The key, of course, is a second read. It's not only important to understand the strength of our opponent, but also their willingness to lay it down. Some players play more hands. I had a big problem adjusting to the STYLE of my opponent. GOD that seems obvious. Good players are laughing at my obvious revelation, but it took me a long time to work it out.

So once we understand BOTH the style AND the strength of the opponent it's time to adjust our own game.

To be short, at last, blind devotion to ANYTHING is foolish, including our own particular "style". Good players will figure it out and take advantage. The best style, is no rigid style at all.

So, when I first played $200NL here, I changed my game. I saw almost every player limp to almost every pot. Better still, the average late position, post-limp raise would get at least a few callers... no matter what. So what stlye does that entail?

Suddenly, I'm tight... and paid off. No sense judging the strength of their hands, at least before the flop. You can't steal blinds. You need a different game. I still bluff at that game, by the way, but I can't worry about a bluff until later in the hand. I think DOUBLE As calls it the "pressure points". He, rightly, notes the timing of pressure varies depending on the player. Looser players feel pressure LATER in the hand.

Joaquin Ochoa says to, "Hunker down, brother. That's all I can say".

He's exactly right. There's more thinking involved.

TOURNEY

I've been playing those MTTs at bigger buyins, too. Otis (you have no idea how much it pains me to credit him but he's finally found something about which he knows far more than me) has always told me about the rationale for the more expensive tourneys. It goes something like this:

If we're fairly confident we can make the money, just make the money, in a large MTT... then a small buy in is a waste of time. At least 60th place in a $30 Party tournament pays money worth having. How many times have you bought into a big $5 MTT, played for 2 or 3 hours, and "won" a net gain of about $2. Whoooopeee. Even my TV job pays better than that.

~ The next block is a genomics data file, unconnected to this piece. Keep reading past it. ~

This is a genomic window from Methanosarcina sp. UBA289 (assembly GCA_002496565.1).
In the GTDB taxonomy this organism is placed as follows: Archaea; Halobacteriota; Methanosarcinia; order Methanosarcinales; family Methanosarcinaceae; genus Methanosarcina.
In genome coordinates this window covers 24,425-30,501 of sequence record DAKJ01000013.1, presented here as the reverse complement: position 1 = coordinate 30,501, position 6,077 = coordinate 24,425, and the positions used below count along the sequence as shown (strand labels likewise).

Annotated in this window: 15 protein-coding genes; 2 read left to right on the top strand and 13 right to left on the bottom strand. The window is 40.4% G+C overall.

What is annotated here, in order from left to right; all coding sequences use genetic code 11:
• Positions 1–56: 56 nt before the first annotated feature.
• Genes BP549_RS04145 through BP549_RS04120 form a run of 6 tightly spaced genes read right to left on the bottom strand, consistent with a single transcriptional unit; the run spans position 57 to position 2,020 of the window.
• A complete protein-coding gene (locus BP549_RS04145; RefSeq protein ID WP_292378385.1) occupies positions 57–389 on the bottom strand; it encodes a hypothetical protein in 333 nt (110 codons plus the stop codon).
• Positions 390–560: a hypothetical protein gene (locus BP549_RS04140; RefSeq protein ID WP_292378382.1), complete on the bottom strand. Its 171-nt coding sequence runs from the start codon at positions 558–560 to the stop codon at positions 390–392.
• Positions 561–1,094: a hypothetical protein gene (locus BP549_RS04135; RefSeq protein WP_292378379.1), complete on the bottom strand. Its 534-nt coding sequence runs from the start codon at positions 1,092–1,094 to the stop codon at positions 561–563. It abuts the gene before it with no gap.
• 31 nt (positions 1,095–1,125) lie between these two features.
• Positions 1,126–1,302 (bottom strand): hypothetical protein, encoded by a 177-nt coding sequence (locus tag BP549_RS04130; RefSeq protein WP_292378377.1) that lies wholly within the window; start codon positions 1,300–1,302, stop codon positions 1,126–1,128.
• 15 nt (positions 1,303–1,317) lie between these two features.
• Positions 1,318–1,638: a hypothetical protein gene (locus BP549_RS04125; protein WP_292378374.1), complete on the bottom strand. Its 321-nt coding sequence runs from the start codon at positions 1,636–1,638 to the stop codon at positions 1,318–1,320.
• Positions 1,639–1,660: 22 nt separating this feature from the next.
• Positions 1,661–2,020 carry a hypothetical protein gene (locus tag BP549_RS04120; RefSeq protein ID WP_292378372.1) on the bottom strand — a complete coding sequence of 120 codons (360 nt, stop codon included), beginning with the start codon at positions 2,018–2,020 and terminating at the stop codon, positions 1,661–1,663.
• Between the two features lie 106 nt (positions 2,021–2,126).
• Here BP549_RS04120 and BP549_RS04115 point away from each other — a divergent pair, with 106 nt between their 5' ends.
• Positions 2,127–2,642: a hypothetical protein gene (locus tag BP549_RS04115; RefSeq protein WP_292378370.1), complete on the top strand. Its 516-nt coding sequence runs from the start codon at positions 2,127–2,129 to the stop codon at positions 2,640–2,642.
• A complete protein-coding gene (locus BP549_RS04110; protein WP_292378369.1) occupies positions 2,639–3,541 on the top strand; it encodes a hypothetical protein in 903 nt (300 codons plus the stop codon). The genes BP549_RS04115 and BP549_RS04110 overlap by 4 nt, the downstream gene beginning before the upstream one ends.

Granted, the payout RELATIVE to buyin is roughly the same. But, again, if we're relatively sure we'll usually finish IN THE MONEY, then why not make money you can actually use. I spend more than $2 on Diet Pepsi almsot every day.

Tighter, more timely, aggressive play has helped me feel fairly sure I can MAKE THE MONEY in most, or at least a high percentage, of those HUGE MTTs.

ONE MORE THING

Speaking of Shep... I played with him again last Thursday. As we both stepped onto BadBlood's porch for a break, I told him his game is MUCH stronger these days. I'd say he's improved as much as, or more than, almost anyone I know. He's come a long way.

He told me he owes it all to poker blogs. This site, fox example, which does make typing it a slightly -EV position. Still, in this one post, I've had to reference a half dozen of my blogger friends. Just like Shep, I owe a great deal to the wisdom of others.

Thank you.

And if you ever want to join me in a game...remember

I'm GRobman at PokerStars.